ESPN Memphis’ Penny Hardaway says NIL rules helped him build No. 1 recruiting class Editor’s Picks
Aug 31, 2021
Penny Hardaway believes the new name, image and likeness rules helped him land another top recruiting class at Memphis.
Hardaway said Tuesday the NIL rules helped ease the strain on players weighing their options between earning money by going to the NBA’s G League or going to college. Now Hardaway can add NIL options when aggressively pitching himself, his staff and what he’s building at his alma mater.
“You can come to college now and get deals for yourself and learn and develop at the same time,” Hardaway said. “You don’t have to go to any other level to get that.”
Memphis is on the move in Way-Too-Early Top 25, but how far?
Bates, No. 3 in ’21 ESPN 100, to play at Memphis
How Emoni Bates fits at Memphis, and when we’ll see him in the NBA
Jeff Borzello and Jonathan Givony
Hardaway, who had his first No. 1 recruiting class in 2019, lost five-star guard Jalen Green to the G League in 2020 after the first-round NBA pick was lured by money and endorsement opportunities. Hardaway made clear he disagreed with how the G League was approaching potential one-and-done players.
Thanks to the new NIL rules, that wasn’t a problem this offseason.
Hardaway convinced former NBA coach Larry Brown to join his coaching staff, then hired 16-year NBA veteran and champion Rasheed Wallace.
He also finalized a recruiting class led by a pair of five-star recruits in Emoni Bates and Jalen Duren, two players who reclassified from 2022 to 2021, to earn his second No. 1 recruiting class at the American Athletic Conference program.
Hardaway’s sidekick Lil’ Penny from his Nike shoe commercials during his playing days also pitched in. Lil’ Penny made an appearance in photos Bates posted on social media during his official visit to Memphis when he posed in a Tigers’ uniform.
The Michigan native originally committed to Tom Izzo and Michigan State last year before changing his mind. The 6-foot-8 guard has been called a generational talent and projected to be the No. 1 overall pick when he’s eligible for the NBA draft in 2023 after turning 19.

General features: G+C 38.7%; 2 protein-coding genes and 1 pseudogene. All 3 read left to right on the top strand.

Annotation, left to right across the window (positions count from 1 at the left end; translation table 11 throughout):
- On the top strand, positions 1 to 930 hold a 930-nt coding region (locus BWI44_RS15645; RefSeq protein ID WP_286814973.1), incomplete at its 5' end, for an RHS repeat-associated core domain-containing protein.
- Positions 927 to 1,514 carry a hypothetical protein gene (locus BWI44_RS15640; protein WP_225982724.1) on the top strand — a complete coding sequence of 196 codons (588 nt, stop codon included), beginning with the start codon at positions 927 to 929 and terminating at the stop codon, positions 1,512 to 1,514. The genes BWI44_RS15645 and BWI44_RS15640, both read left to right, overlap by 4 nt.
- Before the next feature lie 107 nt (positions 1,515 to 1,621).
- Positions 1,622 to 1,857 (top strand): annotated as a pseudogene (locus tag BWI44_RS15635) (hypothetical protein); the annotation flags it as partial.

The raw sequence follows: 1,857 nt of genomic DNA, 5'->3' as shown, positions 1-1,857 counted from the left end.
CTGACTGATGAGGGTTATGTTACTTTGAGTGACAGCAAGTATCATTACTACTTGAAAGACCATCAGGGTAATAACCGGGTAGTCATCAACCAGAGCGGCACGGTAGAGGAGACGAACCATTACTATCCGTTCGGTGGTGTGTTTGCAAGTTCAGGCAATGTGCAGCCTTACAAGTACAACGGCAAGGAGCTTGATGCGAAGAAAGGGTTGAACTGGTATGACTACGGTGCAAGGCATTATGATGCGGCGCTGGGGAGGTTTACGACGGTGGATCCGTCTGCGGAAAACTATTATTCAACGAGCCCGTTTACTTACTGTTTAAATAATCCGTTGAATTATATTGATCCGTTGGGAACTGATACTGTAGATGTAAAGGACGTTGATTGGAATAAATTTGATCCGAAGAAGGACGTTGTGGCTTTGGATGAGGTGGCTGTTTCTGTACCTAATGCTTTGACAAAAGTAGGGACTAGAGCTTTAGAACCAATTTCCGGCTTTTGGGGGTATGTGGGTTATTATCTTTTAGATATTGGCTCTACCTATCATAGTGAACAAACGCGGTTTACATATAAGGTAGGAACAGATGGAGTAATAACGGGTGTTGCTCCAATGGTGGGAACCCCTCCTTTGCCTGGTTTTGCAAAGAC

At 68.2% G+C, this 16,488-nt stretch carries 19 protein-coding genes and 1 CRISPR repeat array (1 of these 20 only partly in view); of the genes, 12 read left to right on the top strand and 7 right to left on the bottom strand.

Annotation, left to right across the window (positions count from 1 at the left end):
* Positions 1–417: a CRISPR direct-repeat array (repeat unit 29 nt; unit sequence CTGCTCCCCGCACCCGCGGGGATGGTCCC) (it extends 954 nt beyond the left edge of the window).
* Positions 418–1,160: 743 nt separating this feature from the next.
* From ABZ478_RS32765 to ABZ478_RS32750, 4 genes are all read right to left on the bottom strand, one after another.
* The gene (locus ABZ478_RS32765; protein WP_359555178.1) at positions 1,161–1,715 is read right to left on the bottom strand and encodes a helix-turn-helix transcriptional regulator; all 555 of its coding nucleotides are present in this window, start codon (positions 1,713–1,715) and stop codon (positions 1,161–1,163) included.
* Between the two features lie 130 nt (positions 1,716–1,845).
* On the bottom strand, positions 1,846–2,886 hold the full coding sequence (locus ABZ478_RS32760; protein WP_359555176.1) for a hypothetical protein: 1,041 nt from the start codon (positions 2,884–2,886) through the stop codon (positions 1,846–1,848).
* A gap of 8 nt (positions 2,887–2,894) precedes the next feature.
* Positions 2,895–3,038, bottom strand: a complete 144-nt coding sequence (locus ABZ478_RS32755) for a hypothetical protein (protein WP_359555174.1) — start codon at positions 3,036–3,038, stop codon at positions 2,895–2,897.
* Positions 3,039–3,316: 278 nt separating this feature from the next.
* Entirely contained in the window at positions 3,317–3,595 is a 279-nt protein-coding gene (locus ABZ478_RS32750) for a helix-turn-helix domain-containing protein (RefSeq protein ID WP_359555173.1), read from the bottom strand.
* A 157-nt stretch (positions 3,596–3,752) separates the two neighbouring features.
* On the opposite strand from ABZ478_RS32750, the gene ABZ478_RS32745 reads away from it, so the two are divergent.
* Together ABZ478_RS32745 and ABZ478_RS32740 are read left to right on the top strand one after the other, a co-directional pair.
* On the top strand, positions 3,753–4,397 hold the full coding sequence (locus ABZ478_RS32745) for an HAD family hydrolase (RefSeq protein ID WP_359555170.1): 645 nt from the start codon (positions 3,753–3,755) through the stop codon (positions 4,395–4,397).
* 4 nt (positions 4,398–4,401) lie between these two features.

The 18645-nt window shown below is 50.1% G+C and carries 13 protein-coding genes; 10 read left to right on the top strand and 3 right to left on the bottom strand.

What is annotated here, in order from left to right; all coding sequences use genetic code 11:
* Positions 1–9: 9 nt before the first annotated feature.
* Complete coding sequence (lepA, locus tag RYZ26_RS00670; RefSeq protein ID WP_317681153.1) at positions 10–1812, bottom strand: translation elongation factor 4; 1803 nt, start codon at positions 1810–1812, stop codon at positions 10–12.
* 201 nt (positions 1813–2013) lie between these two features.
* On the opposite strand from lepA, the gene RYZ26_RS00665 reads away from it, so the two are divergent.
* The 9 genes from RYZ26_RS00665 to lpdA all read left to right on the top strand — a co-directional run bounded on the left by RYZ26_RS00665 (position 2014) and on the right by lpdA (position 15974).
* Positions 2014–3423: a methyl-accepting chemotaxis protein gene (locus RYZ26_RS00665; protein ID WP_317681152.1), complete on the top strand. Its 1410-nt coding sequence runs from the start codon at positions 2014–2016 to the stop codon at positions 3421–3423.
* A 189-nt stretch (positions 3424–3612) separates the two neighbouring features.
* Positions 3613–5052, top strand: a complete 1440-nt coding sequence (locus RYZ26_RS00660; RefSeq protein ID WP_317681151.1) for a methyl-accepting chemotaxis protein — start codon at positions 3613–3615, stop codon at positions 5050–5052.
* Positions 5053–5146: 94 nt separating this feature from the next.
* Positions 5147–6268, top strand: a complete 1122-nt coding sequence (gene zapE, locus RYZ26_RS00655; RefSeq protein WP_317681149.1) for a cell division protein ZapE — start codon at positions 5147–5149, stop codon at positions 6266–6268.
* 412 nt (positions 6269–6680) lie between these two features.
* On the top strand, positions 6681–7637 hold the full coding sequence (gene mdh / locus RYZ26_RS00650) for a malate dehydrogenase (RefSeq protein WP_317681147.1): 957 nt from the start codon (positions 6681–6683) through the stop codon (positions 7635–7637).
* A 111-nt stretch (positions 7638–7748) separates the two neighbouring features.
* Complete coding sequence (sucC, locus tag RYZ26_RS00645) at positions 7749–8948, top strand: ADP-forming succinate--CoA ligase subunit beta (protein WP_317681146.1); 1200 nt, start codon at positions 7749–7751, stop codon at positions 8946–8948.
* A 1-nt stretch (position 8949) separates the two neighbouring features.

He considered Oregon and the G League before committing to Memphis and Hardaway.
Hardaway joked that the photo and coming out of retirement was Lil’ Penny’s idea.
“It’s a part of who I am, it’s a part of that what we do and how I made my name in the industry, in the NBA and with marketing and things of that nature and having Lil’ Penny here is self-explanatory,” Hardaway said. “It’s a part of my history. And it’s also funny as well.”
In the end, Hardaway believes the basketball side won over Bates and Duren even though Memphis hasn’t reached the NCAA tournament since 2014. Memphis returns three of its top five scorers from the team that won the NIT championship last spring.
“They really knew what they wanted out of this basketball thing,” Hardaway said. “And the development, the teaching and understanding, being around brilliant minds on the staff is what they really wanted.”
Wallace is eager to help the Tigers get whatever money they can earn through the NIL rules. He said former NBA players helped pave the way for him to make what he was paid once he arrived in the league.
“Now we paved the way for this generation to receive the dollars that they get,” Wallace said. “So it just all goes hand in hand. So I want to see my young guys get that money so I can’t take this knowledge to the grave with me. And it’ll be an injustice to the basketball world and to the basketball gods if I did.”